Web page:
- Eating disorders. An individual can learn through IPT how to relate differently to people; this may provide them with a greater sense of control, which will have an impact on their food choices.
Effectiveness Treating Depression
Cuijpers and colleagues, in the American Journal of Psychiatry, reviewed 38 studies on the efficacy of IPT. Results revealed that IPT is effective in treating depression, both independently and in combination with medication. 2
A study that compared 7 different therapies revealed that IPT was slightly more effective than the other 6 for treating depression. 3
Effectiveness Treating Substance Abuse
One study compared IPT to a preventative treatment in cocaine users. Those receiving the preventative treatment were more likely to maintain abstinence for 3 consecutive weeks and to be categorized as recovered upon termination. 1
Drawbacks of IPT
IPT may not be as effective in treating those with depression and anxiety.
Trials revealed that IPT helped to prevent recurrence of major depression in persons 60 to 69 years old. But it appears to be less effective in persons 70 years old and older. 7 Often, people who suffer from depression also experience anxiety. IPT is proven to be very effective in treating those with depression. But it is less effective in treating people with both depression and anxiety. 8 One study revealed that if a depressed person has poor social functioning, then IPT is less effective in the treatment of depression. 9
Find a Treatment Program
Contact a treatment support specialist at 1-888-319-2606 Helpline Information if you’re looking for an addiction treatment program that offers interpersonal therapy or another type of behavioral therapy.
. Carroll, K., & Rounsaville, B. (1991). A comparative trial of psychotherapies for ambulatory cocaine abusers: Relapse prevention and interpersonal psychotherapy. Am J Drug Alcohol Abuse. 17(3):229-47. Retrieved October 21, 2015, from http://www.ncbi.nlm.nih.gov/pubmed/1928019
. Cuijpers, P. et al. (2011). Interpersonal Psychotherapy for Depression: A Meta-Analysis. American Journal of Psychiatry. 168(6): 581-592. Retrieved October 21, 2015, from http://ajp.psychiatryonline.org/doi/abs/10.1176/appi.ajp.2010.10101411
. Cuijpers, P., Van Straten, A., Andersson, G., & Van Oppen, P. (2008). Psychotherapy for depression in adults: A meta-analysis of comparative outcome studies. J Consult Clin Psychol. 76(6):909-22. Retrieved October 21, 2015, from http://www.ncbi.nlm.nih.gov/pubmed?term=19045960
. Alexopoulos, G., Reynolds, C., Bruce, M., Katz, I., Raue, P., Mulsant, B., Ten Have, T. (2009). Reducing suicidal ideation and depression in older primary care persons: 24-month outcomes of the PROSPECT study. Am J Psychiatry. 166(8):882-90. Retrieved October 21, 2015, from http://www.ncbi.nlm.nih.gov/pubmed?term=19528195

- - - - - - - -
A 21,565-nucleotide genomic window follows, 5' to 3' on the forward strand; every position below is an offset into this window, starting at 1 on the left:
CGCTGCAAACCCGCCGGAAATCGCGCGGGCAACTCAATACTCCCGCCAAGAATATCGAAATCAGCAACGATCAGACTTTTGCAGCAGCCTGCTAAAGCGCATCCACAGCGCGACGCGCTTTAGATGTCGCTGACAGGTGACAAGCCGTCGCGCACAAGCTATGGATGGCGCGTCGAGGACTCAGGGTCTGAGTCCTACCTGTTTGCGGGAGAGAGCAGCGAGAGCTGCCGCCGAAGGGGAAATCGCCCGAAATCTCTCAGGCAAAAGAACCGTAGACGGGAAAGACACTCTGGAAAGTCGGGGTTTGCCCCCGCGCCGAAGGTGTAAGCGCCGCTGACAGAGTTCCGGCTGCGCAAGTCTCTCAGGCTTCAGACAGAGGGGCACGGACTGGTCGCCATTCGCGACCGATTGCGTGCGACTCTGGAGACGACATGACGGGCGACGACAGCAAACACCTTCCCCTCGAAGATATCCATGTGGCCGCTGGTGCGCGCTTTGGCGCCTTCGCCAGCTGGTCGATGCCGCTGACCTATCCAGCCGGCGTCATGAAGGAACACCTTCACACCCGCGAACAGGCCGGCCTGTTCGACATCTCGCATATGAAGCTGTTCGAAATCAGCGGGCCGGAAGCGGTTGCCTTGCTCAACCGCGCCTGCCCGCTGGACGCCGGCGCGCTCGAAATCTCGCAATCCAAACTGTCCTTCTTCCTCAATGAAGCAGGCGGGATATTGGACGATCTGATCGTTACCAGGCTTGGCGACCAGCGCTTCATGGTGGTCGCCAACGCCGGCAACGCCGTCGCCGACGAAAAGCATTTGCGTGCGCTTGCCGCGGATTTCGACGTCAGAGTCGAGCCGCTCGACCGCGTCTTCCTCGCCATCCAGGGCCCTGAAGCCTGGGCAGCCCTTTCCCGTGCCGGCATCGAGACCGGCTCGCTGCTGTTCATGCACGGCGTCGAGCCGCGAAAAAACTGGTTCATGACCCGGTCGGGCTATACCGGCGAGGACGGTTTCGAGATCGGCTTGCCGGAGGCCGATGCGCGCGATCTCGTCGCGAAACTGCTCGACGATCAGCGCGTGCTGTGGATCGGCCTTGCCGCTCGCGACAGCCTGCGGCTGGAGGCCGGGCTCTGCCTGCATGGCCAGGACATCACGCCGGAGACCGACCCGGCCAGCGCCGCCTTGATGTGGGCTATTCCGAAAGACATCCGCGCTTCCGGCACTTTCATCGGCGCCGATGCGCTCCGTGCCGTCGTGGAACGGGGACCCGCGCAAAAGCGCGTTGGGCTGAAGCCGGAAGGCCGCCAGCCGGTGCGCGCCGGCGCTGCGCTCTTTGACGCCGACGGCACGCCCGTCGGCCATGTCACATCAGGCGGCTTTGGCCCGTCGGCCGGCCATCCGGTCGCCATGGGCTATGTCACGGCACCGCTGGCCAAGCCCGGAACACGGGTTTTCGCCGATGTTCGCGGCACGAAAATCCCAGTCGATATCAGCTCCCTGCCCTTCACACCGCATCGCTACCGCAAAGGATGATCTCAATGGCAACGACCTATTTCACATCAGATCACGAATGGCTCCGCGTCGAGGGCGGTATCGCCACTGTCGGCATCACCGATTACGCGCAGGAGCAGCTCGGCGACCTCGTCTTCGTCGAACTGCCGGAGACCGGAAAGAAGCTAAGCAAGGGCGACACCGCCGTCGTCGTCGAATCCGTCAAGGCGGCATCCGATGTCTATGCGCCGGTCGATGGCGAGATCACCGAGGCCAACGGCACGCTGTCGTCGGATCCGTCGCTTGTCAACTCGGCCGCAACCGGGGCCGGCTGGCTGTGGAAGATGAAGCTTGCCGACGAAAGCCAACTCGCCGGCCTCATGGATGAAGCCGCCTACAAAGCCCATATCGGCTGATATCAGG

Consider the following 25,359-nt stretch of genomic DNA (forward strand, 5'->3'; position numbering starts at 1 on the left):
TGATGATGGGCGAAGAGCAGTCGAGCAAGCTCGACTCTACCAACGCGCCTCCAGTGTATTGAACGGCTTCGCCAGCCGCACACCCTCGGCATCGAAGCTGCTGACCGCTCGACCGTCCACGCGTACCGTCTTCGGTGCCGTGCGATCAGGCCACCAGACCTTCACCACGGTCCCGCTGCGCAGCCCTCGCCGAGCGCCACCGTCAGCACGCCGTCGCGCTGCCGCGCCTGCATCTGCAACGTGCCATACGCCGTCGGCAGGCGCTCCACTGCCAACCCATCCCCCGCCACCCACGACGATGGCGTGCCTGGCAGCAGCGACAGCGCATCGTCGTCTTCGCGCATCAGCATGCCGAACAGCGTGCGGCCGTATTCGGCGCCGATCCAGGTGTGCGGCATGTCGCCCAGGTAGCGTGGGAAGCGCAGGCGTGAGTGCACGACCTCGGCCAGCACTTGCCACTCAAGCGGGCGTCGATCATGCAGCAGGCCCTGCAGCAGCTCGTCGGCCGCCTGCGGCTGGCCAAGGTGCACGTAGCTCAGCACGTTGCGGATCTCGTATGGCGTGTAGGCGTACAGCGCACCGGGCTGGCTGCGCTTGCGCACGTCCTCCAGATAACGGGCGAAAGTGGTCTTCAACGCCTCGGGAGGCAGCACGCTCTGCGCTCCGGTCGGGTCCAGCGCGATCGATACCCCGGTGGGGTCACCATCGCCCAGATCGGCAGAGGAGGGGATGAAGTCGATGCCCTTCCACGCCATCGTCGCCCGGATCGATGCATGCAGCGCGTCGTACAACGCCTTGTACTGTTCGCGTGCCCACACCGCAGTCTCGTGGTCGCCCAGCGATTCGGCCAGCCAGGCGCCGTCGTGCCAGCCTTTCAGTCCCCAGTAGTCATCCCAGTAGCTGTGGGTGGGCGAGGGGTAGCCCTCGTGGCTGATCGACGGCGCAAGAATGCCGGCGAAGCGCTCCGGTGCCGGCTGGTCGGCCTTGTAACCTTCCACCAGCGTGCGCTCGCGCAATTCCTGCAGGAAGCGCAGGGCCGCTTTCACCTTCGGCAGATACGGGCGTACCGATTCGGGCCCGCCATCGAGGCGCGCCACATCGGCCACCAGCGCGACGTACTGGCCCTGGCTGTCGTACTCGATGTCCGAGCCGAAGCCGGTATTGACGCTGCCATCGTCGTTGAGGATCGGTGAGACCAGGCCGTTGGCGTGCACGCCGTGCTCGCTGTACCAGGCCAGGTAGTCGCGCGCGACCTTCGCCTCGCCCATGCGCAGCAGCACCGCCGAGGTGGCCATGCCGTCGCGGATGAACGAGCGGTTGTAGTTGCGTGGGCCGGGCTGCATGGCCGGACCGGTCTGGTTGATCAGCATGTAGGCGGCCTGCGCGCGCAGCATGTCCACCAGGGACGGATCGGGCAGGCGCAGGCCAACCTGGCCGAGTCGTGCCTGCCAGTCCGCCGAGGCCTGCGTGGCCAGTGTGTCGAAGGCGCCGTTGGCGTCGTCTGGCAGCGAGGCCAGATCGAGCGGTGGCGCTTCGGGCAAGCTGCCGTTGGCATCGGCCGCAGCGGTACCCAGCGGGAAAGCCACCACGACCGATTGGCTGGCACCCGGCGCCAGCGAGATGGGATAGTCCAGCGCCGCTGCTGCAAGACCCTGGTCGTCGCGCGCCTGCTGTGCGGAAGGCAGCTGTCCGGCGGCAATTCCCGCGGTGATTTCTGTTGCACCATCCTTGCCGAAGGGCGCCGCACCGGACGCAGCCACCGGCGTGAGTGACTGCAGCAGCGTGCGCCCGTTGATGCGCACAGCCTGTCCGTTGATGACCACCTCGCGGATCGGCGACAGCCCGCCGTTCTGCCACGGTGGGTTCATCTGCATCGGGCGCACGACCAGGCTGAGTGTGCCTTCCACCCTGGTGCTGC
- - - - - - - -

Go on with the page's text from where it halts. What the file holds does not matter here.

. Talbot, N., Chaudron, L., Ward, E., Duberstein, P., Conwell, Y., O’Hara, M., Stuart, S. (2011). A randomized effectiveness trial of interpersonal psychotherapy for depressed women with sexual abuse histories. Psychiatr Serv. 62(4):374-80. Retrieved October 21, 2015, from http://www.ncbi.nlm.nih.gov/pubmed?term=21459988
. Verdeli, H., Chlougherty, K., Bolton, P., Speelman, L., Lincoln, N., Bass, J., Weissman, M. (2003). Adapting group interpersonal psychotherapy for a developing country: Experience in rural Uganda. World Psychiatry 2(2):114-20. Retrieved October 21, 2015, from http://www.ncbi.nlm.nih.gov/pubmed?term=16946913
. Reynolds, C. et al. (1999). Nortriptyline and interpersonal psychotherapy as maintenance therapies for recurrent major depression: A randomized controlled trial in persons older than 59 years. JAMA 281(1):39-45. Retrieved October 21, 2015, from http://www.ncbi.nlm.nih.gov/pubmed?term=9892449
. Feske, U. et al. (1998). Anxiety as a predictor of response to interpersonal psychotherapy for recurrent major depression: An exploratory investigation. Depress Anxiety 8(4):135-41. Retrieved October 21, 2015, from http://www.ncbi.nlm.nih.gov/pubmed?term=9871814
. Sotsky, S. (1991). Patient predictors of response to psychotherapy and pharmacotherapy: Findings in the NIMH Treatment of Depression Collaborative Research Program. Am J Psychiatry 148(8):997-1008. Retrieved October 21, 2015, from http://www.ncbi.nlm.nih.gov/pubmed?term=1853989
. Wilfley, D. et al. (2002). A Randomized Comparison of Group Cognitive-Behavioral Therapy and Group Interpersonal Psychotherapy for the Treatment of Overweight Individuals with Binge-Eating Disorder. JAMA Psychiatry 59(8):713-721. Retrieved October 26, 2015, from http://archpsyc.jamanetwork.com/article.aspx?articleid=206650